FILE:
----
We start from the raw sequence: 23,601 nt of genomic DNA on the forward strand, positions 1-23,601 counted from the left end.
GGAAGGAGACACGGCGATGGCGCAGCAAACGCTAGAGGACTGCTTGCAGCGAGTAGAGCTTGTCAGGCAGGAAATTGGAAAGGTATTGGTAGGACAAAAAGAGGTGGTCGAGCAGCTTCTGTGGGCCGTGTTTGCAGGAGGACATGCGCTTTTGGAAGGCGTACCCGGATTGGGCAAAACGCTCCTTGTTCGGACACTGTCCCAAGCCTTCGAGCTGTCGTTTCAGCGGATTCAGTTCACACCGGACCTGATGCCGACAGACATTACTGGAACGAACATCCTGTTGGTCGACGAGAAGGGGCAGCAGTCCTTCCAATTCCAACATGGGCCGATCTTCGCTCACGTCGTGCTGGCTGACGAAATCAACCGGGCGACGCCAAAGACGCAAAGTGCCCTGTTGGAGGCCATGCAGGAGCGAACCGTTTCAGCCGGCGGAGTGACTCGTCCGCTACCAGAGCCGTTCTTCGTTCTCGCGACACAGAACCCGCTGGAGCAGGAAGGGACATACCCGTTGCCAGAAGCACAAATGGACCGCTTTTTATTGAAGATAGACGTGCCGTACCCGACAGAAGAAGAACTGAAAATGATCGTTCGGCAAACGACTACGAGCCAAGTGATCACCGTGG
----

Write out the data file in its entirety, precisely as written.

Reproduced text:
We start from the raw sequence: 23,601 nt of genomic DNA on the forward strand, positions 1-23,601 counted from the left end.
GGAAGGAGACACGGCGATGGCGCAGCAAACGCTAGAGGACTGCTTGCAGCGAGTAGAGCTTGTCAGGCAGGAAATTGGAAAGGTATTGGTAGGACAAAAAGAGGTGGTCGAGCAGCTTCTGTGGGCCGTGTTTGCAGGAGGACATGCGCTTTTGGAAGGCGTACCCGGATTGGGCAAAACGCTCCTTGTTCGGACACTGTCCCAAGCCTTCGAGCTGTCGTTTCAGCGGATTCAGTTCACACCGGACCTGATGCCGACAGACATTACTGGAACGAACATCCTGTTGGTCGACGAGAAGGGGCAGCAGTCCTTCCAATTCCAACATGGGCCGATCTTCGCTCACGTCGTGCTGGCTGACGAAATCAACCGGGCGACGCCAAAGACGCAAAGTGCCCTGTTGGAGGCCATGCAGGAGCGAACCGTTTCAGCCGGCGGAGTGACTCGTCCGCTACCAGAGCCGTTCTTCGTTCTCGCGACACAGAACCCGCTGGAGCAGGAAGGGACATACCCGTTGCCAGAAGCACAAATGGACCGCTTTTTATTGAAGATAGACGTGCCGTACCCGACAGAAGAAGAACTGAAAATGATCGTTCGGCAAACGACTACGAGCCAAGTGATCACCGTGG